Building Performance

What is building performance - just energy efficiency, low greenhouse gas emissions? Something to do with BREEAM, LEED or WELL certification? A productive building that maximizes return for the investor? The term building performance is used frequently by many, yet few people can provide a good definition of the concept. This website is dedicated to the discussion of this subject, and hopes to contribute to a generally accepted theory of building performance and its analysis. It provides a communication hub in support of the book on Building Performance Analysis published by Wiley in 2018 and for discussing the many aspects of building performance. The content of the page and book is based on over 20 years of research and teaching on the subject and related fields by the author. 

 

Particular interest are:

  • the definition of the concept of building performance
  • approaches for the quantification of building performance, whether that is through monitoring and measurement, computer simulation, expert judgment or stakeholder evaluation
  • study of the contribution that building performance analysis may make to better design, construction and operation of buildings
  • the interaction between the field of building performance analysis and adjacent disciplines.

 

Next to Building Performance Analysis, I have now also published Building Performance Basics: an introduction to delivering buildings that work. After all, after BPA follows BPB! Building Performance Basics is a short booklet that aims at BSc and MSc students, and for those starting to work in the industry.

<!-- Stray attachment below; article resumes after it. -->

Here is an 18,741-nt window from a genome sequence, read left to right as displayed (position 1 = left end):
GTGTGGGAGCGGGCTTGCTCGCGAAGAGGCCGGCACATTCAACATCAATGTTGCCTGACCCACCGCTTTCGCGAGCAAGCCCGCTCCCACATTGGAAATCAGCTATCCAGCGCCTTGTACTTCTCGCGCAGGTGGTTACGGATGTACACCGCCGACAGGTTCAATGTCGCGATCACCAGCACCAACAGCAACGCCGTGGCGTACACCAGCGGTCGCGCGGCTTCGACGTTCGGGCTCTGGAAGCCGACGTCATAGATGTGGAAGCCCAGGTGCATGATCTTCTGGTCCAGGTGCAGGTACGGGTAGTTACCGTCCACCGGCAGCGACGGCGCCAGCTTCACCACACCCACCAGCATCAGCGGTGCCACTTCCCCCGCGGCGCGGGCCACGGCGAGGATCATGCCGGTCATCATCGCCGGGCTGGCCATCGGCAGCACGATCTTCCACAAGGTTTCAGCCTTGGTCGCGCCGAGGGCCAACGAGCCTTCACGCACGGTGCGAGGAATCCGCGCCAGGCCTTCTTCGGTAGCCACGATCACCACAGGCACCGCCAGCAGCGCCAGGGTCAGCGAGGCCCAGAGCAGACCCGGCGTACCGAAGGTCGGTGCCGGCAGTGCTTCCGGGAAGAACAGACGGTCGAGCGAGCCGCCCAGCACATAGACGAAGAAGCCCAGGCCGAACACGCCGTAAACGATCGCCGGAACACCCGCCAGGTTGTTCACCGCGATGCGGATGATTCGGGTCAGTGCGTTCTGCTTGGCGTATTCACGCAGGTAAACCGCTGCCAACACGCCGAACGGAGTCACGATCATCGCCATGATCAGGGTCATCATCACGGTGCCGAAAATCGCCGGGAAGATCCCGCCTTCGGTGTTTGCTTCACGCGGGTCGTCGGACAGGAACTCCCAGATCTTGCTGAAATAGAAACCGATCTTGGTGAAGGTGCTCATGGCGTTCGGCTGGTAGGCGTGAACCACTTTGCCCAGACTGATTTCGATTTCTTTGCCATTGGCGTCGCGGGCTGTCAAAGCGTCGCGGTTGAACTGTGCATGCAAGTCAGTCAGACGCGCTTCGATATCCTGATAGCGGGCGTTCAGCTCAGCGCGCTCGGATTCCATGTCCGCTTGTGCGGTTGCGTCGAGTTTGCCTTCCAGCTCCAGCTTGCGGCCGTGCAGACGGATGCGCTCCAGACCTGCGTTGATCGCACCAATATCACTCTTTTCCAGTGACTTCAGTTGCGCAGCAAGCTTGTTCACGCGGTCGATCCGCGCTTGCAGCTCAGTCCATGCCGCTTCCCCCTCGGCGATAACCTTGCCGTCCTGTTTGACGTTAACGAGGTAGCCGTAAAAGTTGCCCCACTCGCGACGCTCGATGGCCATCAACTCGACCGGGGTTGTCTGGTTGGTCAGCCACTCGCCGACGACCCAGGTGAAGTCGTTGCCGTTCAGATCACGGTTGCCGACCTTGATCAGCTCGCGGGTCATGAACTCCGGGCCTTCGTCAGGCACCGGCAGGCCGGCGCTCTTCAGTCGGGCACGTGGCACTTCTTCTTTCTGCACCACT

High Performance Buildings

If you want to raise above the competition, then High Performance Building is the way to go. To learn more about HPB, theere is a chapter (10) on this subject in the book Building Performance Analysis. You can also join a course on the interface between architecture, engineering and building services. 

 

Building performance analysis implies an effort to quantify building performance - in other words, to put numbers on 'how well' a building does what we want it to do. There are four main approaches to do this: physical measurement/monitoring, computer simulation, expert judgment and stakeholder evaluation. 

Unfortunately our toolset is not complete; there are performance aspects where some of the approaches simply are not yet available. In other domains, the outcomes may vary across the quantification methods, leading to the notion of 'building performance gaps'.

A good solid understanding of what building performance is, and how to quantify it, is essential for all involved with building performance.

This website is operated by:

Pieter de Wilde

Professor

Department of Architecture,

Faculty of Engineering,

University of Strathclyde,

United Kingdom

 

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